To say that the Tehran art scene is booming would be an understatement. A veritable ‘renaissance’ of arts, crafts, design, and culture is sweeping the capital, with the city’s walls increasingly carrying artistic murals and decorative elements instead of slogans. For the second year running, an extraordinary project has taken over Tehran’s main thoroughfares: the municipal equivalent of a city-wide gallery where large-scale reproductions of hundreds of well-known artworks – both Western and Iranian – hang randomly along the city’s main arteries. These pop-up artworks have been criticised for being aimed at an audience without the educational background to appreciate or absorb it. And as precarious as it may be to slow down the car to read the caption, to the outside visitor it seems a far more refreshing alternative (whatever the shortcomings!) to its Western billboard equivalent of naked underwear models which have indeed caused car accidents, increased consumption of fizzy drinks and other equally poor consumption products.
Young Tehrani artists thirst for knowledge, education, exposure, and of course, sales. Everyone is invoking their inner artist, with the possible danger that a metier once reserved for the truly committed, passionate and bohemian, is now becoming almost pedestrian. That said, the exceptional growth in numbers of galleries (250 registered, at the last count), art graduates, and auction success is heralding a new age of creativity. And creativity is possessed by Iranians in spadefuls.
A brief stay in Tehran afforded me a special opportunity to engage with various art happenings. First, participation in a panel at Niavaran Cultural Centre on ‘Collecting Iranian Art in Context’, alongside Dr Khalil Arjmandi, Advisor to the Ministry of Culture, and independent curator Rose Issa. Dr Arjmandi applauded the growth of the art sector in Iran, and referred to the ministerial strategy for increasing infrastructure and support, expressing warm optimism for the future of the Iranian art industry – a few obstacles notwithstanding. The Sotheby’s presentation focused on contextualizing Iranian art within the framework of a near-Dhs23billion global industry which has seen a correction in 2015. The history of the auction trade in dealing with Islamic and Iranian art was outlined, and the primary/secondary market dynamic explained. Rose Issa moderated the session by pointing out general challenges, establishing connections between the two presentations, and referring to the size of the opportunity.
Right after this panel session, buses transported the audience to the opening of the ground-breaking Karnameh exhibition at the Tehran Museum of Contemporary Art. This archival-style show focused on children’s publications from the 1920’s till the 80’s, revealing an extraordinary scope of educational work in this area and with it, a coverage of socio-historical issues that was essentially a corollary of the literary output. Curators Ali Bakhtiari, alongside Yashar Samimi Mofakham, and Peyman Pourhossein started a collective in 2013 (if it can be called that) under the name of Karnameh which has two main objectives: one, to engage in the historical-archival style of exhibition as opposed to the purely visual arts one; and two, to bring attention to the country’s growing need for documentation and research. The show itself more or less followed a chronological itinerary, winding through the museum’s galleries and tracing some classic themes of children’s literature such as ‘Cat and Mouse’ through the holdings of TMOCA (Ardeshir Mohasses). Gallery 4’s ‘Iran Between East and West’ portraying the effect of the Cold War on children’s book production – Walt Disney on one side and Progress on the other - was especially revealing. Highlighting ‘Kanoon’s’ role (the Institute for the Intellectual Development of Children and Young Adults – an organization which nurtured such legendary talents as Abbas Kiarostami) was a major achievement of this show, with the great book The Little Black Fish by Farshid Mesghali – complete with the original printing block – stealing the show. Who does not remember this timeless Persian classic? The show ends with a survey of religious books for children, and also a section on war and revolution where children are portrayed as an active part of society. Works by Bahman Jalali, Rana Javadi and others delve into realism and the current times. This is a blockbuster show, not to be missed.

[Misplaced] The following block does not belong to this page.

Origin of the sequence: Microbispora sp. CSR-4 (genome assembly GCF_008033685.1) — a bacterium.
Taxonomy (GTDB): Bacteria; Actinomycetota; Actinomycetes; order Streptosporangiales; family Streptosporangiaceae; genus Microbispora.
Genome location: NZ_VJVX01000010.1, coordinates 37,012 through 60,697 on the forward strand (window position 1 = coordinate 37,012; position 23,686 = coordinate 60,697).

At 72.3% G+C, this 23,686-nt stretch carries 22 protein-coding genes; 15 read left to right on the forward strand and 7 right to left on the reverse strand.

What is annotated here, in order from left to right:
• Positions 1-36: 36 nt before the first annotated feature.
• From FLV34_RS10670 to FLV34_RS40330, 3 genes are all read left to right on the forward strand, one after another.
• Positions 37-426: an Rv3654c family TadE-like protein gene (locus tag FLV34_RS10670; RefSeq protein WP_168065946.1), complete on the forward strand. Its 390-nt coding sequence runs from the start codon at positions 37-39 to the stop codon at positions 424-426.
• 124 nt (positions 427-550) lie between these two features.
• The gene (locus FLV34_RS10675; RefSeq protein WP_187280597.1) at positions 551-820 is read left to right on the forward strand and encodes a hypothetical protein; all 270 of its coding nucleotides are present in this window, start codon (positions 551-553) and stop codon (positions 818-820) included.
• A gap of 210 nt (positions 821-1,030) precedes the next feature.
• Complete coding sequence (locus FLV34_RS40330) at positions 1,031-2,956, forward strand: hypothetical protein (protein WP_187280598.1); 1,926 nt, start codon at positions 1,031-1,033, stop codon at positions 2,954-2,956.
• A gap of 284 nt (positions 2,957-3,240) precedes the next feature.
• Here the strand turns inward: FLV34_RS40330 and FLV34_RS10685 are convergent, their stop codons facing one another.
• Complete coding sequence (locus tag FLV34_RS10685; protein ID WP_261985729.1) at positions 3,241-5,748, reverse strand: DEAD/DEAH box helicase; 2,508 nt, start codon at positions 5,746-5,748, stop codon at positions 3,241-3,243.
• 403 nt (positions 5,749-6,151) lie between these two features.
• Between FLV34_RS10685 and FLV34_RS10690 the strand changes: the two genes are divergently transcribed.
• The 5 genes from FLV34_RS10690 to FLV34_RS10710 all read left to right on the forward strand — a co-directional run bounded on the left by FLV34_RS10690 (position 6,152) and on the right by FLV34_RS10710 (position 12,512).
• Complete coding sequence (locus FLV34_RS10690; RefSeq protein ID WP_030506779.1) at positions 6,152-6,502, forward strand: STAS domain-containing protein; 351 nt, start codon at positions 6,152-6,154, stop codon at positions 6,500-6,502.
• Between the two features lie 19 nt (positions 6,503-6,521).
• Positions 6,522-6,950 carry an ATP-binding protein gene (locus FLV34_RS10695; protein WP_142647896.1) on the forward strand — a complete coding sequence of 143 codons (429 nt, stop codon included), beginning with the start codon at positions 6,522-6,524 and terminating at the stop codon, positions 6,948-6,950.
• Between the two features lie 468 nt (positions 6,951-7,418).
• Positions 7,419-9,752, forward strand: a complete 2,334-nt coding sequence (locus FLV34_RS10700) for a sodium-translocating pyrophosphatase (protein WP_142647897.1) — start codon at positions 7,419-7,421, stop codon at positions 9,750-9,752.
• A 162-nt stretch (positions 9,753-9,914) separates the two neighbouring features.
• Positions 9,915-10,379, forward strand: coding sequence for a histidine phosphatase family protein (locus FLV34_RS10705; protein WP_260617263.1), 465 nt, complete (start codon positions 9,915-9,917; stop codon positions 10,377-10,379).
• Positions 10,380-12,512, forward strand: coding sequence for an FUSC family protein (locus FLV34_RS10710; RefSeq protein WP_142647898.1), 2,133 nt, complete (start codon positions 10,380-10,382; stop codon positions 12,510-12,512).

Last but not least, on May 27 Tehran auction brewed up a storm of record prices with its near-complete sales of Iranian artworks focussed mainly on modern masters. With a Dhs 25.7 million achievement, and a heaving roomful of bidders and art lovers, the Azadi Hotel witnessed another massive success which did, nevertheless provoke some controversy as to the nature of a market which is seeing such stratospheric growth. The top lot was a trophy Sepehri work from the Tree series, followed closely by works by Yektai, Mohasses, and the recently deceased Parviz Kalantari. A poetic performance by the auctioneer seemingly much appreciated by the audience set new precedents for auctioneering style, and a standing ovation for Parviz Kalantari drove home the emotionality of Iranians as an art-loving nation. Whatever the differences in global and regional market behaviour, it goes without saying that hopes are high for post-sanctions Iran which is taking strong strides towards regaining its lost platform.
This article was first published on Roxane’s blog Cultural Crossroads on the arts of the Middle East and North Africa.